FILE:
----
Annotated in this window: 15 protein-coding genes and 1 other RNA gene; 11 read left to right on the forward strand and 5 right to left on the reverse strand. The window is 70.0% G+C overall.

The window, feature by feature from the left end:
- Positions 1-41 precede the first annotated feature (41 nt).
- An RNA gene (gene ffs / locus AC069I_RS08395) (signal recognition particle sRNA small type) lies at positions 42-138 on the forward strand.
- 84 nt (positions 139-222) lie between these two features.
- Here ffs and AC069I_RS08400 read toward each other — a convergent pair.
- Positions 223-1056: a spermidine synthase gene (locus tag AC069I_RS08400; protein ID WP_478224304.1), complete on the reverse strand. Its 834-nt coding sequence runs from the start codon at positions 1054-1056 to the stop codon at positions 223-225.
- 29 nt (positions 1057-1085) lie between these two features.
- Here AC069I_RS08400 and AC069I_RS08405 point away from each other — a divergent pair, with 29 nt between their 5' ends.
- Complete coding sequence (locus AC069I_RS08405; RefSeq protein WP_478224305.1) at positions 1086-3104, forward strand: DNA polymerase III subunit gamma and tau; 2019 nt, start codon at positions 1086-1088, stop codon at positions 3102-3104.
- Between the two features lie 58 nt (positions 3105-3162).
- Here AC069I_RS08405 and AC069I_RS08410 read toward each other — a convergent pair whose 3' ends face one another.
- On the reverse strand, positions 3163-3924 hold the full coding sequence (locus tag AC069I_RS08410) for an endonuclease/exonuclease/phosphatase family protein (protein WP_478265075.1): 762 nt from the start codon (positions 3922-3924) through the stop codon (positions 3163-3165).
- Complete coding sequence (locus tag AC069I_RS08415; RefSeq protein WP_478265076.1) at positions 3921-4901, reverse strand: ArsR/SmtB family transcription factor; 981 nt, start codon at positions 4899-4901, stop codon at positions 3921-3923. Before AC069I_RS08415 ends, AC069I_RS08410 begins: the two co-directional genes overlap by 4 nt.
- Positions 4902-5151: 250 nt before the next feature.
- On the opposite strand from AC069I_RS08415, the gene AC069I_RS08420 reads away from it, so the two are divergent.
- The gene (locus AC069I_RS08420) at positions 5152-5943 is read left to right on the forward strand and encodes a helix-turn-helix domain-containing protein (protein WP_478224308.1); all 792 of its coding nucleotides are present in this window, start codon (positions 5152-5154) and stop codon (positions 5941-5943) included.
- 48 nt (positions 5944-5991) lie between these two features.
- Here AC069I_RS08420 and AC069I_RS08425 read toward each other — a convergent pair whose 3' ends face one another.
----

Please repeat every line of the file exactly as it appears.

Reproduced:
Annotated in this window: 15 protein-coding genes and 1 other RNA gene; 11 read left to right on the forward strand and 5 right to left on the reverse strand. The window is 70.0% G+C overall.

The window, feature by feature from the left end:
- Positions 1-41 precede the first annotated feature (41 nt).
- An RNA gene (gene ffs / locus AC069I_RS08395) (signal recognition particle sRNA small type) lies at positions 42-138 on the forward strand.
- 84 nt (positions 139-222) lie between these two features.
- Here ffs and AC069I_RS08400 read toward each other — a convergent pair.
- Positions 223-1056: a spermidine synthase gene (locus tag AC069I_RS08400; protein ID WP_478224304.1), complete on the reverse strand. Its 834-nt coding sequence runs from the start codon at positions 1054-1056 to the stop codon at positions 223-225.
- 29 nt (positions 1057-1085) lie between these two features.
- Here AC069I_RS08400 and AC069I_RS08405 point away from each other — a divergent pair, with 29 nt between their 5' ends.
- Complete coding sequence (locus AC069I_RS08405; RefSeq protein WP_478224305.1) at positions 1086-3104, forward strand: DNA polymerase III subunit gamma and tau; 2019 nt, start codon at positions 1086-1088, stop codon at positions 3102-3104.
- Between the two features lie 58 nt (positions 3105-3162).
- Here AC069I_RS08405 and AC069I_RS08410 read toward each other — a convergent pair whose 3' ends face one another.
- On the reverse strand, positions 3163-3924 hold the full coding sequence (locus tag AC069I_RS08410) for an endonuclease/exonuclease/phosphatase family protein (protein WP_478265075.1): 762 nt from the start codon (positions 3922-3924) through the stop codon (positions 3163-3165).
- Complete coding sequence (locus tag AC069I_RS08415; RefSeq protein WP_478265076.1) at positions 3921-4901, reverse strand: ArsR/SmtB family transcription factor; 981 nt, start codon at positions 4899-4901, stop codon at positions 3921-3923. Before AC069I_RS08415 ends, AC069I_RS08410 begins: the two co-directional genes overlap by 4 nt.
- Positions 4902-5151: 250 nt before the next feature.
- On the opposite strand from AC069I_RS08415, the gene AC069I_RS08420 reads away from it, so the two are divergent.
- The gene (locus AC069I_RS08420) at positions 5152-5943 is read left to right on the forward strand and encodes a helix-turn-helix domain-containing protein (protein WP_478224308.1); all 792 of its coding nucleotides are present in this window, start codon (positions 5152-5154) and stop codon (positions 5941-5943) included.
- 48 nt (positions 5944-5991) lie between these two features.
- Here AC069I_RS08420 and AC069I_RS08425 read toward each other — a convergent pair whose 3' ends face one another.